Our Current Sky

Our Current Sky

our-current-skiesWhat’s Up in Southwest Florida’s February Skies

A Total Solar Eclipse will cross the United States on August 21, 2017.  Here in Fort Myers, FL, we are not along the path of totality, so we will see a partial eclipse. A full-country Eclipse 2017 USA map is here (opens in new tab).  An alternative map with local times is here (opens in new tab).

 

The Calusa Nature Center & Planetarium will be showing two features on “Flight” at noon daily starting in February.   At 2 pm, we will watch galaxies collide in “Cosmic Castaways” and also do some orientation to SW FL night skies in the dome. At 3 pm, we’ll enjoy European Southern Observatories’ “From Earth to the Universe” and (optionally) “Winter Stargazing” or Potluck: the 3 p.m. show often has fewer guests, so when that happens, we like to offer several alternatives so that people can see the things that most interest them (or are most fun/appropriate for their children’s age groups). Each show is preceded by a live presentation to orient visitors to SW Florida’s night (and pre-dawn) skies this month. See you there!

Heather Preston, Planetarium Director, Calusa Nature Center Planetarium, Fort Myers, FL

Astronomy News Bulletins:

Calvin College professor Larry Molnar and his students along with colleagues from Apache Point Observatory (Karen Kinemuchi) and the University of Wyoming (Henry Kobulnicky) are predicting a change to the night sky that will be visible to the naked eye.

“It’s a one-in-a-million chance that you can predict an explosion,” Molnar said of his bold prognostication. “It’s never been done before.”

Molnar’s prediction is that a binary star (two stars orbiting each other) he is monitoring will merge and explode in 2022, give or take a year; at which time the star will increase its brightness ten thousand fold, becoming one of the brighter stars in the heavens for a time. The star will be visible as part of the constellation Cygnus, and will add a star to the recognizable Northern Cross star pattern.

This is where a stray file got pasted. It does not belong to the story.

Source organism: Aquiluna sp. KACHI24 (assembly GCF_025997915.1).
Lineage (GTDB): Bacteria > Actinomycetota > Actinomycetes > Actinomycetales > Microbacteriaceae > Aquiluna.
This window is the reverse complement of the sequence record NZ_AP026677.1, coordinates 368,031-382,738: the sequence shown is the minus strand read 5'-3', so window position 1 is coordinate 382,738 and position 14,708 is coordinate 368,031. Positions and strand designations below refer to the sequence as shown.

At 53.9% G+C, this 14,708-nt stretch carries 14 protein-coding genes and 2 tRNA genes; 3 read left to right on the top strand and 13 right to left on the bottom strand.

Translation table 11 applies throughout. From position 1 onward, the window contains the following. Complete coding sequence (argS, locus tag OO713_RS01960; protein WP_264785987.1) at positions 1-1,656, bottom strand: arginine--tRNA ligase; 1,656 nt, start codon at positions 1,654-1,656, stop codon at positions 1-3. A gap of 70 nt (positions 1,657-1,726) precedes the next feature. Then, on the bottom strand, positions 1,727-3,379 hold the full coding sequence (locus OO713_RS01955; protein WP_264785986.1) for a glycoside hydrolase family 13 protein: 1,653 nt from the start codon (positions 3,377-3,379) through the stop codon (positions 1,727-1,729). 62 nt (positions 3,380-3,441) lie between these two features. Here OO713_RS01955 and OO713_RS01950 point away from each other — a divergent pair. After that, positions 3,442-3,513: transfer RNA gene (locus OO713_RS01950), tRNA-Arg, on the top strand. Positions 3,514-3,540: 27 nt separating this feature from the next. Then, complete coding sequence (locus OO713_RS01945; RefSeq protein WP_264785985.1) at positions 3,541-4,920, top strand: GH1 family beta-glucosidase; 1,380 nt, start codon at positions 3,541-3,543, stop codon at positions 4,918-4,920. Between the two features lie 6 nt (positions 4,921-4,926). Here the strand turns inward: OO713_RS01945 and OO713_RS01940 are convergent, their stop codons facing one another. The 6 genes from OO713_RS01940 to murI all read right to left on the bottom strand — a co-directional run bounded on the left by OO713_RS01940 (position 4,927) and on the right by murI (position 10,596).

Read more at: http://phys.org/news/2017-01-astronomers-explosion-night-sky.html

Friday, January 13th, 2017

Get in on the Pro-Am Comet Observing Action! Remember, the campaign starts later THIS MONTH: https://astronomynow.com/2016/11/24/worldwide-pro-am-help-sought-for-comet-trio-study/. The actual page with details is at the Planetary Sciences Institute, here: http://www.psi.edu/41P45P46P

Wednesday, January 25th, 2017 Astronomy News Bulletin:

Jan 25th update from (opens in new tab) EarthSky.org:  An asteroid designated 2017 BX – found just days ago, on January 20 – passed between the Earth and moon on late Tuesday night according to clocks in the Americas. The asteroid’s closest approach was 11:45 EST on January 24, 2017 (04:45 UTC on January 25). It came within 0.68 lunar distances, or about 162,252 miles (261,120 km). Slooh broadcast a show about this asteroid last night, which you can see in the video above. Slooh said that asteroid 2017 BX has been nicknamed “Rerun” in honor of the beloved, late actor Fred Berry.

 


Useful Sites for Backyard Astronomers…

Here is an off-site excellent summary (opens in new page) of night sky observables this month…

The International Space Station is visible some nights, and is very bright! For specific visibility direction, greatest altitude, and time at your location: https://spotthestation.nasa.gov/sightings/

The Hubble Space Telescope is visible some nights.  For specific times and routes: http://www.heavens-above.com/